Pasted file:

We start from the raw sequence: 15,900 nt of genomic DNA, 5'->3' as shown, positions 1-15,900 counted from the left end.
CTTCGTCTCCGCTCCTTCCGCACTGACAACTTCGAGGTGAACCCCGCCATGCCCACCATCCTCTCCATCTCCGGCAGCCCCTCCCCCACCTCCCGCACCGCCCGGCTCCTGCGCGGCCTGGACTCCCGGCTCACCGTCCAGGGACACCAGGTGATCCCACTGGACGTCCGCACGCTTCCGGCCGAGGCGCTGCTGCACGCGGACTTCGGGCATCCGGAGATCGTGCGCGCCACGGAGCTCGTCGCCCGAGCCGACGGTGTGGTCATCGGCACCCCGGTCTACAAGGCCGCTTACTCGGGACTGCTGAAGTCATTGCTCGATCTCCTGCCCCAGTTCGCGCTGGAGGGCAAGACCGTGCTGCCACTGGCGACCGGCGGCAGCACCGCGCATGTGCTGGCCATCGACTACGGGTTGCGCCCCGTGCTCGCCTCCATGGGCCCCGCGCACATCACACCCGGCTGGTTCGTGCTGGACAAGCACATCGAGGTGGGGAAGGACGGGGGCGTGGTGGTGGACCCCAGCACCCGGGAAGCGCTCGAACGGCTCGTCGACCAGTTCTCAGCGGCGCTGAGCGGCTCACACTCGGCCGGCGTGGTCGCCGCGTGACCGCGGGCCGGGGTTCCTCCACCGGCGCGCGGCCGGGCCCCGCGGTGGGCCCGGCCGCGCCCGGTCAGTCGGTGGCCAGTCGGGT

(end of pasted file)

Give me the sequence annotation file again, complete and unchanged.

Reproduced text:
We start from the raw sequence: 15,900 nt of genomic DNA, 5'->3' as shown, positions 1-15,900 counted from the left end.
CTTCGTCTCCGCTCCTTCCGCACTGACAACTTCGAGGTGAACCCCGCCATGCCCACCATCCTCTCCATCTCCGGCAGCCCCTCCCCCACCTCCCGCACCGCCCGGCTCCTGCGCGGCCTGGACTCCCGGCTCACCGTCCAGGGACACCAGGTGATCCCACTGGACGTCCGCACGCTTCCGGCCGAGGCGCTGCTGCACGCGGACTTCGGGCATCCGGAGATCGTGCGCGCCACGGAGCTCGTCGCCCGAGCCGACGGTGTGGTCATCGGCACCCCGGTCTACAAGGCCGCTTACTCGGGACTGCTGAAGTCATTGCTCGATCTCCTGCCCCAGTTCGCGCTGGAGGGCAAGACCGTGCTGCCACTGGCGACCGGCGGCAGCACCGCGCATGTGCTGGCCATCGACTACGGGTTGCGCCCCGTGCTCGCCTCCATGGGCCCCGCGCACATCACACCCGGCTGGTTCGTGCTGGACAAGCACATCGAGGTGGGGAAGGACGGGGGCGTGGTGGTGGACCCCAGCACCCGGGAAGCGCTCGAACGGCTCGTCGACCAGTTCTCAGCGGCGCTGAGCGGCTCACACTCGGCCGGCGTGGTCGCCGCGTGACCGCGGGCCGGGGTTCCTCCACCGGCGCGCGGCCGGGCCCCGCGGTGGGCCCGGCCGCGCCCGGTCAGTCGGTGGCCAGTCGGGT